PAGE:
An Australian medical team and government jet have been dispatched to Antarctica to attempt a landing on an ice runway to rescue a sick scientist from the United States' McMurdo Station base.
The Australian Antarctic Division (AAD), a branch of the government's environment department, said the US National Science Foundation (NSF) had requested assistance in the tricky emergency mission.
NSF spokeswoman Debbie Wing said no US aircraft were available so Australia agreed to loan an Australian A319 Airbus to fly the patient out. The Royal New Zealand Air Force will provide search-and-rescue coverage for the flight.
"The Australian team will be positioned in Christchurch, New Zealand later today and will fly to McMurdo Station when weather and light permit," the AAD said in its statement.
Antarctica is emerging from a six-month period of night and Wing said the pilots plan to arrive at an ice runway near the station during a "period of twilight at mid-day that could assist pilots in landing."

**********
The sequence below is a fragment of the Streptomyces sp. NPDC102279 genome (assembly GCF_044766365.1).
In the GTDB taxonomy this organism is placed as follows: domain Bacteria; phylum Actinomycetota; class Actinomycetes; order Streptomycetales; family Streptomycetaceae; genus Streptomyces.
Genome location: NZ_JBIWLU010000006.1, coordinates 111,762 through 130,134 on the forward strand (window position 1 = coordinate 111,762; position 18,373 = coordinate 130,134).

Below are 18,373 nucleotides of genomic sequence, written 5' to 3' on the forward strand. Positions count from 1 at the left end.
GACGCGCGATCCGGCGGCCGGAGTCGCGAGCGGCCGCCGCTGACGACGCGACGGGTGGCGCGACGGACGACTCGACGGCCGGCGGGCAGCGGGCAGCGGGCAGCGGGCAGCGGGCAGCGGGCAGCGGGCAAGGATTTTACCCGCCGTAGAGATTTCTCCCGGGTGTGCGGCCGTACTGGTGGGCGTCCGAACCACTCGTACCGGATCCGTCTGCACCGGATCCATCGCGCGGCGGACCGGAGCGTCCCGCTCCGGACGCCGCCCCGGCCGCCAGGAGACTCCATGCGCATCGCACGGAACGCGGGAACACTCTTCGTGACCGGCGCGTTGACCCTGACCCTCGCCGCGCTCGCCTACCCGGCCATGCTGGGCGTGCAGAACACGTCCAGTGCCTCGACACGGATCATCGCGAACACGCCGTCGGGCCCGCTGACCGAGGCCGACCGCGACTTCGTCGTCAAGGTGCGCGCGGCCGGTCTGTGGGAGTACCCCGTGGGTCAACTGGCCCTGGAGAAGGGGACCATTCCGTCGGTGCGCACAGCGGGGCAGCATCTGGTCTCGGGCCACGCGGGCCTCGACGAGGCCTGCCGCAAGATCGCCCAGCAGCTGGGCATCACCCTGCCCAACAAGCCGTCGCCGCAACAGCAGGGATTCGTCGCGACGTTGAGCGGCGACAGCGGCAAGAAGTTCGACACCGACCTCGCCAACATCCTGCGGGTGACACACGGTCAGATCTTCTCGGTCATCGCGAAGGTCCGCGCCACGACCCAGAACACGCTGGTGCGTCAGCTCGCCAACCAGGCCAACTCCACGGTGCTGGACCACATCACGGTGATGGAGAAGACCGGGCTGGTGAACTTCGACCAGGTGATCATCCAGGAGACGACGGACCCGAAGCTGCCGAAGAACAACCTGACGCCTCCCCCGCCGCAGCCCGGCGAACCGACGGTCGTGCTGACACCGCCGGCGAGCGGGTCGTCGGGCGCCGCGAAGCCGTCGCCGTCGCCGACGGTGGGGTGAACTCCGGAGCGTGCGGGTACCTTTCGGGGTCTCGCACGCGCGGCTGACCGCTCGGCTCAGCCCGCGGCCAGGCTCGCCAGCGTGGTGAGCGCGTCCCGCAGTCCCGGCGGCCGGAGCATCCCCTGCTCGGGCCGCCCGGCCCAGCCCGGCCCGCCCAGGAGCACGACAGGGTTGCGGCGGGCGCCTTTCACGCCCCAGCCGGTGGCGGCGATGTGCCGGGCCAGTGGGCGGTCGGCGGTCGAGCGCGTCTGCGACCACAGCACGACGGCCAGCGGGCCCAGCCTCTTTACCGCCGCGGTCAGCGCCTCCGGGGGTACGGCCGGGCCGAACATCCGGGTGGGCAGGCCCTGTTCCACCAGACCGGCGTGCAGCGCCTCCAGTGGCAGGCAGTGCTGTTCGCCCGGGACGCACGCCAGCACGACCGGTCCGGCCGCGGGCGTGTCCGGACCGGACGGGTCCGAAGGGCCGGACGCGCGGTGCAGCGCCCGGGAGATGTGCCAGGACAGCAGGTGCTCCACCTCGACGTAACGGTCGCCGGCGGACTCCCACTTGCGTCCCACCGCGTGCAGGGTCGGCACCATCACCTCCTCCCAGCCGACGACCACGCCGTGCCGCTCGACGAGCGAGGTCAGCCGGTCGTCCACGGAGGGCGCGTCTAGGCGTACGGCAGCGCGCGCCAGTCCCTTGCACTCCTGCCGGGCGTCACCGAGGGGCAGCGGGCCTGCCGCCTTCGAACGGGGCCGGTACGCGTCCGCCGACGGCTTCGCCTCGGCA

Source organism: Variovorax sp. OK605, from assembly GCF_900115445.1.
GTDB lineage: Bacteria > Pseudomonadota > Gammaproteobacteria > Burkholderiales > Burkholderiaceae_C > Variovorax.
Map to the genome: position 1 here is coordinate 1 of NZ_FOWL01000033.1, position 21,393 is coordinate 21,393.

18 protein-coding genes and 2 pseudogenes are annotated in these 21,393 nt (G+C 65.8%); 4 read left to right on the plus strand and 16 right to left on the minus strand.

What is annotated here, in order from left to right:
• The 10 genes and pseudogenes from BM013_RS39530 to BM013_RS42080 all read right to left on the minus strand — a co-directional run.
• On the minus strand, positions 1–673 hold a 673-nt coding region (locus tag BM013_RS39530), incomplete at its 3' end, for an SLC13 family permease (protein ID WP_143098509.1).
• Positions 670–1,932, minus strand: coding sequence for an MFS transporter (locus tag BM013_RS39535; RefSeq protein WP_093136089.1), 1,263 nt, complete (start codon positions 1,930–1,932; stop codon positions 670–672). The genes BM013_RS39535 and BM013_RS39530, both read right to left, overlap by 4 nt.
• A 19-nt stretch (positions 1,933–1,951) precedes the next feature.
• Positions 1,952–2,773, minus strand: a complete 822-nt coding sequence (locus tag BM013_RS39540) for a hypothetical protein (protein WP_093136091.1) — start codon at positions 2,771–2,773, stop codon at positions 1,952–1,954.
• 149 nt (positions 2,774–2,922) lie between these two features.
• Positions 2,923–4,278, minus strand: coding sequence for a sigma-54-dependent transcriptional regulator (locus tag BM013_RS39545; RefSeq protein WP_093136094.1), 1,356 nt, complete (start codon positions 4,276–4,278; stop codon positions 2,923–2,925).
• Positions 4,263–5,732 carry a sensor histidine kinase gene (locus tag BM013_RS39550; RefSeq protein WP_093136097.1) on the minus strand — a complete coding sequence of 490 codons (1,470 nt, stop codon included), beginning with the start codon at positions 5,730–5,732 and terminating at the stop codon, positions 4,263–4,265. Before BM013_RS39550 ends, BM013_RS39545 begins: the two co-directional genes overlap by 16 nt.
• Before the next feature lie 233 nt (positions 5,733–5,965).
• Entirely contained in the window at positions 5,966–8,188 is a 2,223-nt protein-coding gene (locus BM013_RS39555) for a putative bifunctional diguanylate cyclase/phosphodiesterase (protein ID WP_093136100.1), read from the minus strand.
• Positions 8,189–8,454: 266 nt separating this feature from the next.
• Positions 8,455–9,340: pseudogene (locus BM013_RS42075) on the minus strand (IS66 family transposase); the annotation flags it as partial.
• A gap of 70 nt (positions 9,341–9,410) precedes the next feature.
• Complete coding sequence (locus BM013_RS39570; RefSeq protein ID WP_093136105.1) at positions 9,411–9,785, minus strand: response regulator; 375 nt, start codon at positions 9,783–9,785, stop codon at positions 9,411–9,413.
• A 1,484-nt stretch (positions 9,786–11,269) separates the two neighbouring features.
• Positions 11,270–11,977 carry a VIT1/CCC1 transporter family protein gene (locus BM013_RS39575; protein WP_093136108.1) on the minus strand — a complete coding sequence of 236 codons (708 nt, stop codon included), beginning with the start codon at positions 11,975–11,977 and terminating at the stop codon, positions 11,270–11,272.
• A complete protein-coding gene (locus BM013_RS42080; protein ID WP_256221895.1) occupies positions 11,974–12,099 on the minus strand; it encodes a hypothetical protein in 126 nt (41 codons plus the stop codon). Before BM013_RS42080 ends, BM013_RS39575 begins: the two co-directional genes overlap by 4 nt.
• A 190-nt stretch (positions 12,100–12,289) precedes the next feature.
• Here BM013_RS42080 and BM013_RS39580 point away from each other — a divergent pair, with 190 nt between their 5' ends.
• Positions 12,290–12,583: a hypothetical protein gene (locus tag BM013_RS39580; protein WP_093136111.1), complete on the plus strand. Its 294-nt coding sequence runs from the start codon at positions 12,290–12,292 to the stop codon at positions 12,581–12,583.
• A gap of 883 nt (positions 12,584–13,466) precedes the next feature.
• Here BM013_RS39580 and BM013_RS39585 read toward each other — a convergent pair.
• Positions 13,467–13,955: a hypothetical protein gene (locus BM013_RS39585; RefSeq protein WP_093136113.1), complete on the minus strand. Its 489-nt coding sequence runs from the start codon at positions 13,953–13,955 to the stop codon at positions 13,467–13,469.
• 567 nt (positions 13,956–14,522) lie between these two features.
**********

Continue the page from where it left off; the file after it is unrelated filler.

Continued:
She did not identify the patient but said he or she "is currently stable but may require immediate corrective surgery best delivered at a more capable facility than available at McMurdo."
AAD director Tony Fleming said all nations with an interest on the icy continent "work together very cooperatively in these sorts of emergency situations in Antarctica to provide support when and as required."
Medical evacuations from Antarctica are relatively infrequent, with the last such rescue taking place in October 2011, when a US scientist was airlifted from McMurdo after suffering a stroke at the Amundsen-Scott South Pole Station.
Approximately 30 nations operate permanent research stations in Antarctica including the US, China, Russia, Australia, Britain, France and Argentina.
Explore further: Modeling storm surge to better protect Texas